The mountain of student loan debt crushing borrowers across the country is having an even harsher impact on African-Americans in places like Brooklyn and Chicago when compared to white borrowers, according to research economists at the Federal Reserve Bank of New York.
Part of the problem is that African-Americans bring home a relatively lower income and can't devote as much money to payments, the Fed researchers said. Another factor is that black college students graduate — or sometimes even drop out — with a much higher loan bill than members of other racial groups.
Americans hold more than $1.5 trillion in student loan debt, according to Federal Reserve data released this week. After sifting through Census data, Fed figures and credit info from Equifax, the researchers found that people in higher-income neighborhoods in places like Nashville, Boston and Minneapolis are less likely to fall behind on their loans and to default. People living in lower-income areas, where there's a higher concentration of African-Americans, such as Detroit, Washington, D.C., and Newark, New Jersey, tend to have higher student loan balances and are at greater risk of defaulting, they said.
"Borrowing rates are somewhat higher in areas with a majority of black residents, at 23%, compared with 17% in Hispanic-majority ZIP codes and 14% in white-majority ZIP codes," the Fed researchers wrote. "These differences are likely explained, in part, by income disparities, as lower-income students are more likely to need student loans to afford tuition."
The Fed data show that people living in predominantly black areas of the country have an average student loan balance topping $37,000. The average white student's balance is $34,000. Black borrowers are twice as likely, at 18%, to default on their student loans than whites, at 9%, the data show.
African-Americans typically holding $37,000 in student loans is particularly troubling because people in those communities are also reporting their average annual income as $38,000, the Fed researchers said.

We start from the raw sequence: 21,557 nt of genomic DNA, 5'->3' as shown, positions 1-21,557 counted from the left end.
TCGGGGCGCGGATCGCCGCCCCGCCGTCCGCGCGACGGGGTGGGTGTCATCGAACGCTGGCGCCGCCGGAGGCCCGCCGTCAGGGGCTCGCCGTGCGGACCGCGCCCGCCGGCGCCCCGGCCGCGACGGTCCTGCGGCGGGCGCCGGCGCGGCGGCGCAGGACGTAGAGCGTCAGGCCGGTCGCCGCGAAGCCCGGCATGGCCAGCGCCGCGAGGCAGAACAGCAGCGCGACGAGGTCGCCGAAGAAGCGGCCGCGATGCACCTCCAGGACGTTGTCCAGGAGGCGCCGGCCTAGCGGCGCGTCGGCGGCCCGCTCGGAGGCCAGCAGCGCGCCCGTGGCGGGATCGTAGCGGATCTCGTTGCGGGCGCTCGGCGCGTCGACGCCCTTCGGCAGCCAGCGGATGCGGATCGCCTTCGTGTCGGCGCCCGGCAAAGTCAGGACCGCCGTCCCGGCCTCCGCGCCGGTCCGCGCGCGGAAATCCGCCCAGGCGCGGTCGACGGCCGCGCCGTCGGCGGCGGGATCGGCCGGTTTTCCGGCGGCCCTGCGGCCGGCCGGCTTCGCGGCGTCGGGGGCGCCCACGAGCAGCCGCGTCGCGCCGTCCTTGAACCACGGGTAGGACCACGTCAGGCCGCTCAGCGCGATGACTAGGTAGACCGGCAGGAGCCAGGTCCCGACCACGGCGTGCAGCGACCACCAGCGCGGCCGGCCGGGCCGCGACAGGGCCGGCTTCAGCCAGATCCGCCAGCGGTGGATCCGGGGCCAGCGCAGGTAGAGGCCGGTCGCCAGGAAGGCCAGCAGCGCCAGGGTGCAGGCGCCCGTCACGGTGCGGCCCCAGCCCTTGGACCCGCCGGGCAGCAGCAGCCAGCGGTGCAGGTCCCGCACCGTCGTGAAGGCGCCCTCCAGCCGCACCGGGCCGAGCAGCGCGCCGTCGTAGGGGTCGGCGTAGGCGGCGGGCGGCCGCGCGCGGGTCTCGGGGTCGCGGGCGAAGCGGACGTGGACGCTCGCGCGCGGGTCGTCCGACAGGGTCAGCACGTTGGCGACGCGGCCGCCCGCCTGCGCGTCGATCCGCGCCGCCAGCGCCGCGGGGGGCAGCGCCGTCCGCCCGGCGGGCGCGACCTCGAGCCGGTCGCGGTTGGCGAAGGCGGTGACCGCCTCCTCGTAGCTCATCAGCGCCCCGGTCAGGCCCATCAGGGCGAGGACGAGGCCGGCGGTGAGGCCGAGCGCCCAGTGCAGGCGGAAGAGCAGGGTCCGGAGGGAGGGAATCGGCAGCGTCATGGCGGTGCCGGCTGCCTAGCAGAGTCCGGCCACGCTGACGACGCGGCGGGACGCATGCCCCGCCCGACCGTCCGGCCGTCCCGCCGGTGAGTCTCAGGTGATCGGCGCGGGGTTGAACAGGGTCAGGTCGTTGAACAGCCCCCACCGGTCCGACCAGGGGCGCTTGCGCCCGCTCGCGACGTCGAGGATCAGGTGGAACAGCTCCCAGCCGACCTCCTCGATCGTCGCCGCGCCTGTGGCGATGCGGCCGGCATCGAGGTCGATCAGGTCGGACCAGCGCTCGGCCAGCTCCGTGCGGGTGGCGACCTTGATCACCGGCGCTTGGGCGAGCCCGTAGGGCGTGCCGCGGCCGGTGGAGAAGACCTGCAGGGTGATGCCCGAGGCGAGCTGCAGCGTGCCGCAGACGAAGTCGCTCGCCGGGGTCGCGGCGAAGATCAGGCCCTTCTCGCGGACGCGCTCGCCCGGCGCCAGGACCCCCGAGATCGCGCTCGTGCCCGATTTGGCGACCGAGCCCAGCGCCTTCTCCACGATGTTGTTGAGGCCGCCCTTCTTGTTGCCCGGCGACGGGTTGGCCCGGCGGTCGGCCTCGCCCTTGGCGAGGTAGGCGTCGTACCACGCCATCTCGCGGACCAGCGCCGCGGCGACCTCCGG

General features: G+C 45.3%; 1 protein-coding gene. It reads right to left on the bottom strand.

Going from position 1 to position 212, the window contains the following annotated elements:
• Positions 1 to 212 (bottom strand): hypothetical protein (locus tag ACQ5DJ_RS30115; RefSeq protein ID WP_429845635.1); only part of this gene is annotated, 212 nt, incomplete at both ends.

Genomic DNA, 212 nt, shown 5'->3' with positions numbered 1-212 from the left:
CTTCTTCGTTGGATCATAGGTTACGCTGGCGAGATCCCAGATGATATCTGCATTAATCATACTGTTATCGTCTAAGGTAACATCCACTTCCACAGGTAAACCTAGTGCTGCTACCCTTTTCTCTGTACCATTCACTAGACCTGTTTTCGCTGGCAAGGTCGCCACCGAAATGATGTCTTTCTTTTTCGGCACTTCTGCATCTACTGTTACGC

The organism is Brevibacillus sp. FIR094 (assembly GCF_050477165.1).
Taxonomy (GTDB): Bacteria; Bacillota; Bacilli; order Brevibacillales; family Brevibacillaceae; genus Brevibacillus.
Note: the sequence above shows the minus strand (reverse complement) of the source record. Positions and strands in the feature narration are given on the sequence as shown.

The Fed study is part of a growing body of evidence pointing to disparities in black and white student lending. Almost 85% of blacks have student loan debt, compared to 69% of whites, according to North Carolina non-profit the Center for Responsible Lending. The Brookings Institute reported that 38% of black students who entered college in 2004 defaulted on their loans, compared to 12% of whites.
Paying off student loans remains an uphill battle for African-Americans because "black graduates still earn less at their first post-graduate jobs compared to other races," said Marcus Garrett, who runs a blog and podcast on how to eliminate debt.
"Typically, African-American households have less median income," Garrett said. "Therefore, the children of these households would theoretically need to take on more school loan debt."
Eliminating student debt has been a major debate topic among Democratic presidential hopefuls, with Senator Elizabeth Warren earlier this year announcing a plan that cancels up to $50,000 in debt for 42 million borrowers. Senator Bernie Sanders in June introduced a bill that would eliminate all student loan debt.
Garrett said the best way to pay down a loan is to simply pay as much as possible — a task he admits is easier said than done.
"It's a Catch-22 to try to make additional payments when you're already struggling to just make minimum payments," he said. "Yet, the main solution to paying off loan debt — beyond lowering the interest rate — is to make additional payments above the minimum payment whenever possible."